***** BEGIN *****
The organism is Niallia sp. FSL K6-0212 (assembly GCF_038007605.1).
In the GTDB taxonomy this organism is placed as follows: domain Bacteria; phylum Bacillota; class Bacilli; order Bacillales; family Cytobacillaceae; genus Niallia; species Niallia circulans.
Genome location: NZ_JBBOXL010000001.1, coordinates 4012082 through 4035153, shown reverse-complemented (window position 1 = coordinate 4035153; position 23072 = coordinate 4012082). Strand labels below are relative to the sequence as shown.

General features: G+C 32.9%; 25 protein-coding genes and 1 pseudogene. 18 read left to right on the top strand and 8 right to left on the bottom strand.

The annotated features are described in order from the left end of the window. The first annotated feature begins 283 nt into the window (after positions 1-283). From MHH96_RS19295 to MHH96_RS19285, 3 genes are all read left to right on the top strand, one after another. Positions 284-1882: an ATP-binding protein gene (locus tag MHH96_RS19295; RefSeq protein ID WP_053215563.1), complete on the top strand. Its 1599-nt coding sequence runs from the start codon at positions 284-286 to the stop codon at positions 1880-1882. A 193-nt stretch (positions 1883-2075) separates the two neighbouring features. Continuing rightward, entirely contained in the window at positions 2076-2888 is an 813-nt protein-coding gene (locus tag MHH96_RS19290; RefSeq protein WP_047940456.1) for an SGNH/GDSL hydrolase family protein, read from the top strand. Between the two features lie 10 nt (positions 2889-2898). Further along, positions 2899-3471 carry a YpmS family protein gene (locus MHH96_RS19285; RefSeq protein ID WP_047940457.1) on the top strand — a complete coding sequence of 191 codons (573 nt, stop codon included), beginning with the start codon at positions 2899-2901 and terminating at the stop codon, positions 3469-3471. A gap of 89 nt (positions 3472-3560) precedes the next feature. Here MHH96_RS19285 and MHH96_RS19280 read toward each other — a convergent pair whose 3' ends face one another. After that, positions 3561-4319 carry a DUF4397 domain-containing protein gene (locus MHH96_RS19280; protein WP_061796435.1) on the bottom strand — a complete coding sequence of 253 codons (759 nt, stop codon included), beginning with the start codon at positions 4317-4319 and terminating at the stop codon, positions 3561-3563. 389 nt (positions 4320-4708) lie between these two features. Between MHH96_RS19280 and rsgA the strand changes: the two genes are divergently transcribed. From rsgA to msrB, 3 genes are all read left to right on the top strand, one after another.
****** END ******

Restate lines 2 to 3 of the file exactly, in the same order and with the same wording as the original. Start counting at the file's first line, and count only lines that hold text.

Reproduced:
In the GTDB taxonomy this organism is placed as follows: domain Bacteria; phylum Bacillota; class Bacilli; order Bacillales; family Cytobacillaceae; genus Niallia; species Niallia circulans.
Genome location: NZ_JBBOXL010000001.1, coordinates 4012082 through 4035153, shown reverse-complemented (window position 1 = coordinate 4035153; position 23072 = coordinate 4012082). Strand labels below are relative to the sequence as shown.